Cut out the holes using a jigsaw. You can use a large drill bit to drill a hole anywhere inside the circle to give you a place to start with the saw.
Building the legs is where things got a little tricky for us. I wasn’t quite sure how I wanted the legs to attach to the table, but Dan came up with an idea that I really liked. He suggested notching out small sections of the 2x4s to allow for the other boards to sit right in them. I’m a super visual person so until he actually made one, I wasn’t quite sure what it was going to look like, but I trusted him!
For the tops of the legs, this is what you want:
To create those cuts you can either use a router or the table saw. If using the table saw, you will set your blade to the proper height so it doesn’t cut all the way through the wood. Then you simply keep moving the guide over by about 1/4″ increments to slowly chip away at it.
The bottom notches caused a little more trouble because he couldn’t use the table saw. So he used a combination of the router and the trusty whizzbanger.
The cuts aren’t perfect, but like I said, I wanted this to be rustic and weathered so I didn’t see them as mistakes, but just added character 😉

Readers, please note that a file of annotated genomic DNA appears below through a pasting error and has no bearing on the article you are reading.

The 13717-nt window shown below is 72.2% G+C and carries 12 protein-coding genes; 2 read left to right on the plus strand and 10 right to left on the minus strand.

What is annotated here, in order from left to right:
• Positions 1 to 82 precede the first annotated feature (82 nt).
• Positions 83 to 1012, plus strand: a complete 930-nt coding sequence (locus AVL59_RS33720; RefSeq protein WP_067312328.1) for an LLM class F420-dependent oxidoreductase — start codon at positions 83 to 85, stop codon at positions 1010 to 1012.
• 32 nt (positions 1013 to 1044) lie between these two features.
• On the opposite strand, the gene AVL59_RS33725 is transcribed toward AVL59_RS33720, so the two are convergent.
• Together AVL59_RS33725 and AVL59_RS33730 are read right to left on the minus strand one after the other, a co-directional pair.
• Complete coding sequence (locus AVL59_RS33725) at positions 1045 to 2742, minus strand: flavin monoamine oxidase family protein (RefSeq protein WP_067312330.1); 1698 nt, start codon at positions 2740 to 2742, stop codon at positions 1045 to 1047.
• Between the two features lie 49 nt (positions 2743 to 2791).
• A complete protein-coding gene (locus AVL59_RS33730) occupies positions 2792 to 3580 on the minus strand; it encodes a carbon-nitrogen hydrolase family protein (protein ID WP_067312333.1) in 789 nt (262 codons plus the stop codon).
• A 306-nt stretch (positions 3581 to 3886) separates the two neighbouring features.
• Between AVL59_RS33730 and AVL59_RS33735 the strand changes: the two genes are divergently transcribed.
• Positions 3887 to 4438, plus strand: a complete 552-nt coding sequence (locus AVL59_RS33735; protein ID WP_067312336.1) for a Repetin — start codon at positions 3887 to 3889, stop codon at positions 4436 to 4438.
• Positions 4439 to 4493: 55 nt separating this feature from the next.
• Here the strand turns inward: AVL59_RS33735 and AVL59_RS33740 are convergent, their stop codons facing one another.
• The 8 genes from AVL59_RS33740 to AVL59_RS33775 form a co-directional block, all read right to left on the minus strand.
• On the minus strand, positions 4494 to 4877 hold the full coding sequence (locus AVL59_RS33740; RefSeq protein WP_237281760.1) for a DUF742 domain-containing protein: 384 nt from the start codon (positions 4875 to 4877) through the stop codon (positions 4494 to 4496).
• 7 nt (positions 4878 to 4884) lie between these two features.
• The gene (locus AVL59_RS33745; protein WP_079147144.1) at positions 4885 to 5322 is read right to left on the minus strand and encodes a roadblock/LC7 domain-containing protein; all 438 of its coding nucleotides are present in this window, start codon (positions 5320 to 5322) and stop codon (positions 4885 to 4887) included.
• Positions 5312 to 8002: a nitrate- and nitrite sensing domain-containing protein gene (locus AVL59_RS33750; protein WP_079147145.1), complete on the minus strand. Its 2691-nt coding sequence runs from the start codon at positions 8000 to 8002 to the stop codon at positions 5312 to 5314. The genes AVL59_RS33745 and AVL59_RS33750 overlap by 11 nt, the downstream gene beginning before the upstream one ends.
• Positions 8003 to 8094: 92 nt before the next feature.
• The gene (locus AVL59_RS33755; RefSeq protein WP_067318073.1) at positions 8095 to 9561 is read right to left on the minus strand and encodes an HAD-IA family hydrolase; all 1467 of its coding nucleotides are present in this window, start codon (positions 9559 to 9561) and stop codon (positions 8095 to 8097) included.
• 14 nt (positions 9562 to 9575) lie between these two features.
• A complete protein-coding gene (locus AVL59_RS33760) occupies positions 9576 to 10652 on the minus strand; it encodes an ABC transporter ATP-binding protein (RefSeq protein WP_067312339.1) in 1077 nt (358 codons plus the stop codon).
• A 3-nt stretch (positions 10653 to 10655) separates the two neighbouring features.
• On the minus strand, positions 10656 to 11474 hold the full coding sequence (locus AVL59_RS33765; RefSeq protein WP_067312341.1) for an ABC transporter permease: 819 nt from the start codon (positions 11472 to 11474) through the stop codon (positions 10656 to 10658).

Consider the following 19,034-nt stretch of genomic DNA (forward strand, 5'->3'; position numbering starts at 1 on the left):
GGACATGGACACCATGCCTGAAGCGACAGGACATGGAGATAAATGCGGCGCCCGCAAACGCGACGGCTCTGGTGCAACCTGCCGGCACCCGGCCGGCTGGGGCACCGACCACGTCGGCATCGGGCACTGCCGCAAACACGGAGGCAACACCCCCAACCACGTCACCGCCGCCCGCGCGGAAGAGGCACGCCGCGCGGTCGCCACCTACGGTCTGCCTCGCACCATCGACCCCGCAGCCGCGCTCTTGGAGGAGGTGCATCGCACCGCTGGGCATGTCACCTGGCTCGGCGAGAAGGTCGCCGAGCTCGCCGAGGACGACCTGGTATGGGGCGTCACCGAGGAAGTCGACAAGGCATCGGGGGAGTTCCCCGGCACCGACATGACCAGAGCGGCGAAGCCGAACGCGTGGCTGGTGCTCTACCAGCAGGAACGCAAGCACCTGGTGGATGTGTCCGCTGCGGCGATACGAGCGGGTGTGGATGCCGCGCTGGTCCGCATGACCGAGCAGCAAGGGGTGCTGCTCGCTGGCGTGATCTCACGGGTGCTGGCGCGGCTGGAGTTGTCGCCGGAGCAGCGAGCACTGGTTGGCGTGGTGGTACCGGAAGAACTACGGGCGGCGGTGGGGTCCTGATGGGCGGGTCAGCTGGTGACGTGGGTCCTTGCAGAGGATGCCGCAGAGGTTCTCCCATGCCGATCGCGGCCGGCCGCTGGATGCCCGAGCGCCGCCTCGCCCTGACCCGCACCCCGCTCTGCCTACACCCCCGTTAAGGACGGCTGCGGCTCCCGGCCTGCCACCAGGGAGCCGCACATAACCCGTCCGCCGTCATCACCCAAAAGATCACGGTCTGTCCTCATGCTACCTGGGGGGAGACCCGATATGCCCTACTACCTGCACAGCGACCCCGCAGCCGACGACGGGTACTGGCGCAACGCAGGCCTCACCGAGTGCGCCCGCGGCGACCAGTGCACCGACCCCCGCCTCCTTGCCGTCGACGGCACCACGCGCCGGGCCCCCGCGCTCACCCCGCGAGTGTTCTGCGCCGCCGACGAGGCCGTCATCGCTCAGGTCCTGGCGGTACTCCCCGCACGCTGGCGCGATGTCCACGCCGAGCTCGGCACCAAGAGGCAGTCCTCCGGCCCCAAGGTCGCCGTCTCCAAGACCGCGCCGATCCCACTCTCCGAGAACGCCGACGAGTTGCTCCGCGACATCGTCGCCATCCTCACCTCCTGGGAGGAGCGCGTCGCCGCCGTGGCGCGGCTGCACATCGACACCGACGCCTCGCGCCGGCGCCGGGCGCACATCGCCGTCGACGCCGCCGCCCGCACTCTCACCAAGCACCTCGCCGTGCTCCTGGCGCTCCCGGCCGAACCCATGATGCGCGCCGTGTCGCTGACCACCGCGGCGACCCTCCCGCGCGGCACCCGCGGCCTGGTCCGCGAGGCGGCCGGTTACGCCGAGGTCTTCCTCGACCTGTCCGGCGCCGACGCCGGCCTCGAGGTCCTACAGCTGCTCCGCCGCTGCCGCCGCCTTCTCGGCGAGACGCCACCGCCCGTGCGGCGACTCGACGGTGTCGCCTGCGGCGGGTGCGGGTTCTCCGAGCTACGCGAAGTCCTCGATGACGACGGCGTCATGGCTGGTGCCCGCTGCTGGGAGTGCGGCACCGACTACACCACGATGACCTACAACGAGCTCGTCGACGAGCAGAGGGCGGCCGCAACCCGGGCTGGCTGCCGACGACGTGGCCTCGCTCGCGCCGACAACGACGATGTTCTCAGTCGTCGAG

Assemble your table! The boards should fit nice and snug in your notches and then we used some screws for added support as well.
Now that the table is built, it was my turn to step in and finish it up. From the start I had the vision of staining it dark in my favorite gel stain. But since we were using wood that isn’t exactly furniture grade, the stain didn’t take well and it just didn’t look good.
So I did some brainstorming and remembered a technique I had seen recently where you paint the furniture with a light colored paint, and then apply a dark wax over it and it gives the appearance of faux oak wood.
I tried a small test spot first and wasn’t sold. So instead of using the dark wax, I used my gel stain on top of the paint. I still was unsure but I was running out of other ideas so I decided to just go for it.